We all know that what we eat profoundly affects our health. It’s not just about the calories, but the form those calories are ingested (the ratios of protein, fat, carbohydrate) and what goes with them, the micronutrients like vitamins and essential minerals. There is also the question of how our food is raised and what effect different farming methods are having on the release of greenhouse gases.
Agriculture already accounts for around a third of all greenhouse gas emissions. Global warming could in turn have a devastating effect on rice and maize production, the staple of many people’s diet.
The Longitude Prize 2014 offers us the opportunity to get to grips with one of the greatest problems of our time. By 2050, there will be over nine billion mouths to feed – we need to come up with new and radical ways to tackle this challenge in a sustainable way. That’s why I am supporting the case for food.
More than frank starvation, malnourishment is a humanitarian crisis on an incredible scale. 800 million people, including three million Brits, do not get the nutrients they need to stay healthy. Widespread deficiencies of the most basic vitamins can lead to severe health problems for people of all ages.
To give us that optimum nutritional balance, we need an innovation that will transform our present patterns of production and consumption. With the demand for meat growing alongside the ecological impact of its mass production, the imperative is on our generation to find a solution.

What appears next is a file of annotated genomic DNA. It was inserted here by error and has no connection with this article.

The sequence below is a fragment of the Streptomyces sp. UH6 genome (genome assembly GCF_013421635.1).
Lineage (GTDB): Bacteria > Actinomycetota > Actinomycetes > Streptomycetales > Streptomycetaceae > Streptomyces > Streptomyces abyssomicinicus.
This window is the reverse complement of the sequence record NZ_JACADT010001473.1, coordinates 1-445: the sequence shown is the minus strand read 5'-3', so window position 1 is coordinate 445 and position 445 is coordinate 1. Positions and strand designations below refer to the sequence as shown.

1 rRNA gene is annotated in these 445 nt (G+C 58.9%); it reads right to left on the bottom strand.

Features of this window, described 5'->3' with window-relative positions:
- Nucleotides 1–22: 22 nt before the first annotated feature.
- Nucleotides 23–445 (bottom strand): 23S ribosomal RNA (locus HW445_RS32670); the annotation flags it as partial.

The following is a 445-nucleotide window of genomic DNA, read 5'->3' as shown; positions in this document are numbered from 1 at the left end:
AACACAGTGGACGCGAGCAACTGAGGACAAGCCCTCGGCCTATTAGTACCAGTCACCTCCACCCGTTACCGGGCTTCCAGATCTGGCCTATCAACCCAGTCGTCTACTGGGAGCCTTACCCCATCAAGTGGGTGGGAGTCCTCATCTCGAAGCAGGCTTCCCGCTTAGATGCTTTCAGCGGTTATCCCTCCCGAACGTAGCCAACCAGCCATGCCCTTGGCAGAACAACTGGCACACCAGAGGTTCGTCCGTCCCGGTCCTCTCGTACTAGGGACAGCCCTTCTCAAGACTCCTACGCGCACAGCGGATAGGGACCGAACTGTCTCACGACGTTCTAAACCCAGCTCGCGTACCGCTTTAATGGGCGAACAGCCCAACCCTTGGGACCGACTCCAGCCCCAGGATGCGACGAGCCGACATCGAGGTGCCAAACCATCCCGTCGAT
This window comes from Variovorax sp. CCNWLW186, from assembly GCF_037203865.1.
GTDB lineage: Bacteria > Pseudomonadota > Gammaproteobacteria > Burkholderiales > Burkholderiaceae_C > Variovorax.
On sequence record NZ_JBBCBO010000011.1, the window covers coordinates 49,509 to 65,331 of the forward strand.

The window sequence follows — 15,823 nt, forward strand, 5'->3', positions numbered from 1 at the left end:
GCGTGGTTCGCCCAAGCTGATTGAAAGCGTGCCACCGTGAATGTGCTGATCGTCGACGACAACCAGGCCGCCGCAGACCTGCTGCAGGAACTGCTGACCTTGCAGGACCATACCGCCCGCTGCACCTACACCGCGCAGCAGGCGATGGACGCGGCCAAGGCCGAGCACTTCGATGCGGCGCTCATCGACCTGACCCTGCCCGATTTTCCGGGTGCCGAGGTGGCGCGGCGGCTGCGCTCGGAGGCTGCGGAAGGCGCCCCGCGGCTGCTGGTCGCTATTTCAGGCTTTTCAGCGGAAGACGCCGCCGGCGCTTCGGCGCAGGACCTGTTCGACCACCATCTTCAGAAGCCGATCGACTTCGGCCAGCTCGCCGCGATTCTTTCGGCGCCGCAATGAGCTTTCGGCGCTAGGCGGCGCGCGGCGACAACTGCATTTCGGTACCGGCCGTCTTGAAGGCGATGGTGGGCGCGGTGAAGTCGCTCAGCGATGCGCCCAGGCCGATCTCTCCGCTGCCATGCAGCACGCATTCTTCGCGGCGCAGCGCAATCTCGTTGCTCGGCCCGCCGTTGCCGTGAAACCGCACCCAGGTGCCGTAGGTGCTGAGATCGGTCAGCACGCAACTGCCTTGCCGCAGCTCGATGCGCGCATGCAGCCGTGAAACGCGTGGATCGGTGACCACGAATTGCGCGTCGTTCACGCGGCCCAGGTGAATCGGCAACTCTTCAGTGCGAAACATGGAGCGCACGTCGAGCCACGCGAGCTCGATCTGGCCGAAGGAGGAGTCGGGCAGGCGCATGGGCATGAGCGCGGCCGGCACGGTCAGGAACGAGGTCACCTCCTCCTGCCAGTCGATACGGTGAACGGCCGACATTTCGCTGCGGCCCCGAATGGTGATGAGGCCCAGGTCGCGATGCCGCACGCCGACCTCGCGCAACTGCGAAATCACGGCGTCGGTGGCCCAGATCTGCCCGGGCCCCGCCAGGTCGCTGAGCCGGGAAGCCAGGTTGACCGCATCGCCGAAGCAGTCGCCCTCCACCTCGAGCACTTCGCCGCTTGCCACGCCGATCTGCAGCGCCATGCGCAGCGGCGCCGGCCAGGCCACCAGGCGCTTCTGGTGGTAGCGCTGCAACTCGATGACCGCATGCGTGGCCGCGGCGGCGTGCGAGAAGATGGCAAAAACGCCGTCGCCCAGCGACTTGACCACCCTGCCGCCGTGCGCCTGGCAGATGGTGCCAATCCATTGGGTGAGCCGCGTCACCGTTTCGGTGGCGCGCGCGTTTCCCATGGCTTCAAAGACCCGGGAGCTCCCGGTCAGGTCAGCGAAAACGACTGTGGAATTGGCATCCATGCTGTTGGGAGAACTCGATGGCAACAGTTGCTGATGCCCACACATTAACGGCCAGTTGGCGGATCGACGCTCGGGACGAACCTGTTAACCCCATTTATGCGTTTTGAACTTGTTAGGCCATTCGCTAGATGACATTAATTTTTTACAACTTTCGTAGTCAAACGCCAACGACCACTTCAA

What’s on the menu?
There are many competing areas of research that offer potential ways to help.
Currently there is tremendous waste; huge amounts of food are produced and thrown away, long before it gets to consumers (who themselves waste more). Can technology help?
Many people are worried about the idea of eating genetically modified food, yet food scientists have repeatedly demonstrated the potential for this technology.
For example, fish are a very nutritious source of protein but there is real concern about overfishing the oceans. Fish farming may be more sustainable, but the fish being farmed need nutrients like omega 3, which currently has to come from grinding up other fish.Crops genetically engineered to produce high levels of omega 3, which are then fed to farmed fish, may help make large scale fish farming more sustainable.
Other experts suggest that insects could reduce our unhealthy dependence on meat. High in protein, iron, zinc and many vitamins, insect cultivation requires only ten per cent of the resources, and wide-scale insect farming in nations such as Thailand could point a way to the future.
However, it would take a big shift in public attitudes for GM crops to become a viable option in many places. Similarly, there would have to be a quite remarkable adjustment in our collective squeamishness before insects became a snack of choice in the western world. So, what other solutions exist? We need lots of new approaches.
Feeding the nine billion
If food is chosen for the Longitude Prize 2014, the solution would need to have a demonstrable benefit on a small scale, but with workable projections for the potential impact on us all.
It would need to be globally sustainable and with enough nutritional benefit to help balance the deficiencies of our booming population.
Whether the idea comes from the laboratory, the farm or the kitchen, a vote for this challenge is a vote to support a fundamental transformation of the future of food.
Photo credit: Dr Michael Mosley in Rothamstad Research with a genetically modified plant. Copyright BBC/Matt Chancellor.